IV. Its stars.

“Oh, save me for Thy mercies’ sake” (Psalms 6:4). The Psalmist seizes upon the idea of the Divine mercy, and out of this grand truth springs the bright constellations which cheer the penitent in his night of sorrow. The penitent remembers;

(1.) The mercifulness of the Divine nature. There is that grand star which arose out of the blackness of Sinai (Numbers 34:6-7). He “is plenteous in mercy.” “He delighteth in mercy.” “His tender mercy.” “Rich in mercy.” “Abundant mercy.” “His mercy endureth for ever.” Here are stars of light for the weeping eyes of penitence.

(2.) The promises of the Divine mercy. These are “more than the sands of the sea-shore.” Grand promises on every page of the Book!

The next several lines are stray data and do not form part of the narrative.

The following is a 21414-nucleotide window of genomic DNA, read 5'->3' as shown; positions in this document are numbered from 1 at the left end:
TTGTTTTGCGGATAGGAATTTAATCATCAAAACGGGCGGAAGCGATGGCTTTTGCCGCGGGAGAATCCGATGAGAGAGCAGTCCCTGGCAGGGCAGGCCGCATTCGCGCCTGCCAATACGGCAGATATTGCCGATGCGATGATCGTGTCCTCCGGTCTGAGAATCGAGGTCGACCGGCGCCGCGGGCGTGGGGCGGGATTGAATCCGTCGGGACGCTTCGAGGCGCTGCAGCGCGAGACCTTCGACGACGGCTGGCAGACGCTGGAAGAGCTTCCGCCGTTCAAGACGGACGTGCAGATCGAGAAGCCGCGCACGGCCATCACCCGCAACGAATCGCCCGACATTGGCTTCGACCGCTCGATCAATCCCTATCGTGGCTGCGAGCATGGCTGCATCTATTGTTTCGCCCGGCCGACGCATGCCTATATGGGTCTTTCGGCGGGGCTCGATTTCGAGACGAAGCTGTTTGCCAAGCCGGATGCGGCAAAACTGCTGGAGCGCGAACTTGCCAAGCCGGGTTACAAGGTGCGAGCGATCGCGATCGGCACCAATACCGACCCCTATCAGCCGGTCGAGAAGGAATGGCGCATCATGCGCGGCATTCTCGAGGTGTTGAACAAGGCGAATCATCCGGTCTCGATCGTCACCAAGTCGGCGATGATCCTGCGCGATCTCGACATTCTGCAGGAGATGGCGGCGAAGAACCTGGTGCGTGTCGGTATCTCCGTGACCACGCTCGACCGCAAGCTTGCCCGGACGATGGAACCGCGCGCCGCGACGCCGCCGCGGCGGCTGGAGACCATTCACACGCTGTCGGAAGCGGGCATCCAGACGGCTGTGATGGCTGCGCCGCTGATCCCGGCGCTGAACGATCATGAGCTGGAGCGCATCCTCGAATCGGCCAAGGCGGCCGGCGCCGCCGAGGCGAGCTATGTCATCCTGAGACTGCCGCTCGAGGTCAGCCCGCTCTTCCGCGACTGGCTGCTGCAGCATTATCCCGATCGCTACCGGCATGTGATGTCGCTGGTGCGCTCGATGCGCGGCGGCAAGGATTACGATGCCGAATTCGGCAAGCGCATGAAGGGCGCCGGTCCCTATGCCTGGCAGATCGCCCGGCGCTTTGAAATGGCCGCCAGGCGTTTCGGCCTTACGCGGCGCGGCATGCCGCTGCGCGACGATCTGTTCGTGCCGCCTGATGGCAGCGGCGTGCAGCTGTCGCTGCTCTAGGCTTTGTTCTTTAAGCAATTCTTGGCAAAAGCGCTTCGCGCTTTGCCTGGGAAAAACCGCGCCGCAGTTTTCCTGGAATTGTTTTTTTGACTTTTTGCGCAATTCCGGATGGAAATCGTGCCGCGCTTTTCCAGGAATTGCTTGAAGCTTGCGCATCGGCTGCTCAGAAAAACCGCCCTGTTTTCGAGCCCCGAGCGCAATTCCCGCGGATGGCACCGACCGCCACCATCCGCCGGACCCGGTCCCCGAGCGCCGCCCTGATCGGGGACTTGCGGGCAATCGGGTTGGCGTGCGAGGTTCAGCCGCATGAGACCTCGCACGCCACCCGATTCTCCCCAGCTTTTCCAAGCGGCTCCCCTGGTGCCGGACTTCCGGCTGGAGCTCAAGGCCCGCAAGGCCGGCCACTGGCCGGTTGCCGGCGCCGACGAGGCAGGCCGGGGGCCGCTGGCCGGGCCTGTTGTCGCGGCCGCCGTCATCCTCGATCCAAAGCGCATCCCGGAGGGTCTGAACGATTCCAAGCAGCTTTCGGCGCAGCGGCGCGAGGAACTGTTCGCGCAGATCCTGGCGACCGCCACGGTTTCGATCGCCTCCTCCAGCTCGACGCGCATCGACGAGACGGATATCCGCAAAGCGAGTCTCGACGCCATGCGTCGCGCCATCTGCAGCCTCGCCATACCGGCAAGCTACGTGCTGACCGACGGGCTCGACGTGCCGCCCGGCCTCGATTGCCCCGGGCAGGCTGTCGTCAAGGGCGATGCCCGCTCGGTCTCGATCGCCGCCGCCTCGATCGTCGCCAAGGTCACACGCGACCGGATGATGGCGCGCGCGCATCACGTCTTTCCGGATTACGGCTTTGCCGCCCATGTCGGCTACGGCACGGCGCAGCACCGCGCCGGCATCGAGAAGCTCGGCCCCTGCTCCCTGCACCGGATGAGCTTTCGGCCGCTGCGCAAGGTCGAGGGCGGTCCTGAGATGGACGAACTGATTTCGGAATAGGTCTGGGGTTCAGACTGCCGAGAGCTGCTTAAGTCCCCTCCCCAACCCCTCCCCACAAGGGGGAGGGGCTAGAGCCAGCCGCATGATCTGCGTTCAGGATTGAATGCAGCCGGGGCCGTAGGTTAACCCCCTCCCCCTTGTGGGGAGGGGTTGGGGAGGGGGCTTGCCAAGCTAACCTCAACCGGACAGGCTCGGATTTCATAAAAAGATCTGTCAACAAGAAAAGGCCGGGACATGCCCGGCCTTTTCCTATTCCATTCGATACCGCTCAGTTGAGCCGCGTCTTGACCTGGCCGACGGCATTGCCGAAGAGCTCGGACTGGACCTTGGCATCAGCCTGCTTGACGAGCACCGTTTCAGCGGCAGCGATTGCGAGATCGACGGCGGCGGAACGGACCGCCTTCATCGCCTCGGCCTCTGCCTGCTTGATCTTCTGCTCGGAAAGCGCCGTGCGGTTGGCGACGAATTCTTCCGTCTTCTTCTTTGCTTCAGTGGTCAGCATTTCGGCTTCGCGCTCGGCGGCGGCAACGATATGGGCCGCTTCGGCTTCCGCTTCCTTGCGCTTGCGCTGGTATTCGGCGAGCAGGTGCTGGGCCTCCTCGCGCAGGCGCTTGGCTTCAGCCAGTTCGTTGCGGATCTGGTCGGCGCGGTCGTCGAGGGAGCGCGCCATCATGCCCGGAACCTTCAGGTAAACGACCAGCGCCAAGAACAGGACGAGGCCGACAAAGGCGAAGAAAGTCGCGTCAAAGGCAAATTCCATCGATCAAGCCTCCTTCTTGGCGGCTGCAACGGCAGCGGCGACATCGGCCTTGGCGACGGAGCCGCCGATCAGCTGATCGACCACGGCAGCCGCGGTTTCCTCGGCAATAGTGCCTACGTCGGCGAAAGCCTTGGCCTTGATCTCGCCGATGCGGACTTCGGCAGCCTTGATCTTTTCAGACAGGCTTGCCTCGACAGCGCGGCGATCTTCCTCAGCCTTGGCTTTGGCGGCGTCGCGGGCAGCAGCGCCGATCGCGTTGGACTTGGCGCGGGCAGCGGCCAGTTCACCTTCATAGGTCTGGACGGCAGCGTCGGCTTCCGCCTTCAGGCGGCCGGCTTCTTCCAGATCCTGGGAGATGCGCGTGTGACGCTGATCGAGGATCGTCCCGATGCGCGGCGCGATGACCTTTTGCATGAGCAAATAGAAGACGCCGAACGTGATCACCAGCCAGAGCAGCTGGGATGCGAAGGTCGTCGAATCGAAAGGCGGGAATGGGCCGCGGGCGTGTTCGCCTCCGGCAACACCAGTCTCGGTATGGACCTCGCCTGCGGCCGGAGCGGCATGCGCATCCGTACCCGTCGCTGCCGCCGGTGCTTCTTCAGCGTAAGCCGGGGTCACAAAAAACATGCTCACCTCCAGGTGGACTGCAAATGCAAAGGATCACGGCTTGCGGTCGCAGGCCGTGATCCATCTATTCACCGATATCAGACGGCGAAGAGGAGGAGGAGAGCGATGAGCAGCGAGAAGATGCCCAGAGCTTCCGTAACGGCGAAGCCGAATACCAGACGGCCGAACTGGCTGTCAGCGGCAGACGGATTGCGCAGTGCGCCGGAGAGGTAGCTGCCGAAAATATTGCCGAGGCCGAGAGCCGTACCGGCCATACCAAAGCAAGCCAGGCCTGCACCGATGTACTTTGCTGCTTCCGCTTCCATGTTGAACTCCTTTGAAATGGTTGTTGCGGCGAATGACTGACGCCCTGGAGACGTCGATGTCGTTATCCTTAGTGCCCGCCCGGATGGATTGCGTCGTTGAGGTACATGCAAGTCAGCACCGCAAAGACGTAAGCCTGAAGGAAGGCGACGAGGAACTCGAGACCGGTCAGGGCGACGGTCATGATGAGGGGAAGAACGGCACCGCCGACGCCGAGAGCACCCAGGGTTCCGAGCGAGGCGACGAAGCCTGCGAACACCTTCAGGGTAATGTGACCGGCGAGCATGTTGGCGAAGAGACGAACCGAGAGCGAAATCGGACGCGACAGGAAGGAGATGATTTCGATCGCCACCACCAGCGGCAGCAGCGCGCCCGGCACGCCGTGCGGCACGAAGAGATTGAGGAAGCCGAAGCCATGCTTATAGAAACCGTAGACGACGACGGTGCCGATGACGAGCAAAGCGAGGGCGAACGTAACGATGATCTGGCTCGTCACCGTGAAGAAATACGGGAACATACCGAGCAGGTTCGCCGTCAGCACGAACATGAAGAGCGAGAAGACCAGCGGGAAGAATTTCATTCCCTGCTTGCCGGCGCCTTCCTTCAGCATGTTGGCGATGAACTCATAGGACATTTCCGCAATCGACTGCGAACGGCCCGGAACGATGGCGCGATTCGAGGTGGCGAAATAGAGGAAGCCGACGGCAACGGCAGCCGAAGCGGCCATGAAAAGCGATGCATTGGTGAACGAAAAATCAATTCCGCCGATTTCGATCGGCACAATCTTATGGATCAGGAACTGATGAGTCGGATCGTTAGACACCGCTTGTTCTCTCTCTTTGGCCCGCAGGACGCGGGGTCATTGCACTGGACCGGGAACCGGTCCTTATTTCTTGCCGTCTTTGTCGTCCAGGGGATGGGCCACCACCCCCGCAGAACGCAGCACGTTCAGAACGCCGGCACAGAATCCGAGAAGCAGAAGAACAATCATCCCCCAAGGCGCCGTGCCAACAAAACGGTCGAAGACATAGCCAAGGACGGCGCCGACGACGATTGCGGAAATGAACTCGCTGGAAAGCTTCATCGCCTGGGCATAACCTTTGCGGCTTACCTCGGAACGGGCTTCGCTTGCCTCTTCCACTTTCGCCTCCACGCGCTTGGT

(3.) The acts of the Divine mercy. God forgave David, Noah, Saul, &c., &c. Which of them did He not forgive?

“Millions of transgressors poor,
Thou hast for Jesus’ sake forgiven;
Made them of Thy favour sure,
And snatched from hell to heaven.”

The Gospel of Jesus Christ is the Gospel of mercy. When the sinner is harassed by ghost and ghoul, he looks towards the Gospel, and beholds great stripes of stars, which, in the sinner’s ear, utter forth a glorious voice of consolation and hope. “I had fainted unless I had believed to see the goodness of the Lord in the land of the living.”

V. Its sunrise.

Psalms 6:8-9. “Mark the sudden change, as of sunrise upon night. Already the prayer and the weeping have been heard. Already faith has triumphed.”—Perowne “Blessed are they that mourn, for they shall be comforted.” “Weeping may endure for a night, but joy cometh in the morning.” Sinner, watch for God more than they that watch for the morning, and He shall rise upon you with healing in His wings, and there shall be to you “no more night.”

Bibliographical Information
Exell, Joseph S. "Commentary on Psalms 6". Preacher's Complete Homiletical Commentary. Funk & Wagnalls Company, 1892.